Why is this object included in the exhibition?
It's there as an example of the way that modern design was used for everyday objects like art making everyday life more efficient.
It dates to the 1930s machine age, when everything from fine art to skyscrapers to furniture was affected by a new, streamlined, simplified design style, and by the use of new materials. Sometimes when we put everyday objects side-by-side with fine art like sculpture and painting, it is possible to see connections between them.
Was this Hobart slicer broken and repaired?
I am not seeing that the slicer was broken and repaired. The report cites "extensive wear," but nothing about a break.
Why is this device used to cut meat on display in a museum?
It can definitely be confusing to see an item you would find at your local supermarket on display! This meat slicer is an example of innovation, in a few ways. The manufacturing company, Hobart, was among the first to produce electric kitchen wares, such as this meat slicer, as well as electric mixers.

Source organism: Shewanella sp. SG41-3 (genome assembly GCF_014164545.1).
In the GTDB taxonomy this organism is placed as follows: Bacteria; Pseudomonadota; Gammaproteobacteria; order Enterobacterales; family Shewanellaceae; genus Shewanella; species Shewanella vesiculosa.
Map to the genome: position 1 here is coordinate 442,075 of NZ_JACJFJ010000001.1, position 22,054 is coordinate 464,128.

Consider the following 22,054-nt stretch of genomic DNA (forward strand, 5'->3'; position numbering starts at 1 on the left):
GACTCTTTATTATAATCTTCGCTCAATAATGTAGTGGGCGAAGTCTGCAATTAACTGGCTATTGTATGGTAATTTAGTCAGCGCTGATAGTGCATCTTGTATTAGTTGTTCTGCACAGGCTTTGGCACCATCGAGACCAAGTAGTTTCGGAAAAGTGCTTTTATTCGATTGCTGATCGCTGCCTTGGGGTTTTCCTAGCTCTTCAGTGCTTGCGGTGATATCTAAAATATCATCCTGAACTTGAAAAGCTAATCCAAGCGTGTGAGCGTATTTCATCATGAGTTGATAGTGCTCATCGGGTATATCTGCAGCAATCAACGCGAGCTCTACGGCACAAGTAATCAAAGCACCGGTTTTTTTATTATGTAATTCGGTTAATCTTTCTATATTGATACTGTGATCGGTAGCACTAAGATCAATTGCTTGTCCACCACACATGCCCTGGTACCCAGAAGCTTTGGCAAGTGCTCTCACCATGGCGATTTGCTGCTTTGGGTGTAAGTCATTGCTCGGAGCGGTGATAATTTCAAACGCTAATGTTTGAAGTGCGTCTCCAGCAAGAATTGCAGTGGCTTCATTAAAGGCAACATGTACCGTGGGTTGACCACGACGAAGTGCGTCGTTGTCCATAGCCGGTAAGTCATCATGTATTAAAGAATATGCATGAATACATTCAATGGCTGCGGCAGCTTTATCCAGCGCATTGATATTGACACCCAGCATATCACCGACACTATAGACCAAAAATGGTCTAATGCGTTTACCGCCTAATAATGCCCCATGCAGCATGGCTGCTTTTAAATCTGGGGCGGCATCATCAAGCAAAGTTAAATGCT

Another innovation is found in the design created by industrial designer, Egmont Arens. Before Arens' design, a meat slicer was hard to clean and impractical. Not only did Arens' innovative design make it easy to clean, it was a new, modern aesthetic that was first popular in the 1920s.
You guys have a meat slicer on exhibit!
We sure do! The meat slicer is representative of the streamlined design developed in the 1930's.
I never thought of it as being a clean, efficient machine but it is.
It is always interesting when seemingly ordinary objects become part of museum exhibitions. It always reminds me that this technology and design were once ground breaking and innovative! From a salesman's memo: "The Hobart Meat Slicer is an excellent example of how a piece of machinery can be designed to do a better job, to be easier to manipulate and at the same time easier on the eye."
I'll bet that machine enabled some really good NY deli sandwiches!
I'm sure it did!
Was this manual or electric?
It was electric! It was manufactured in 1930 by the Hobart Manufacturing Company and is their first model of an electric meat slicer, the Model 11-A.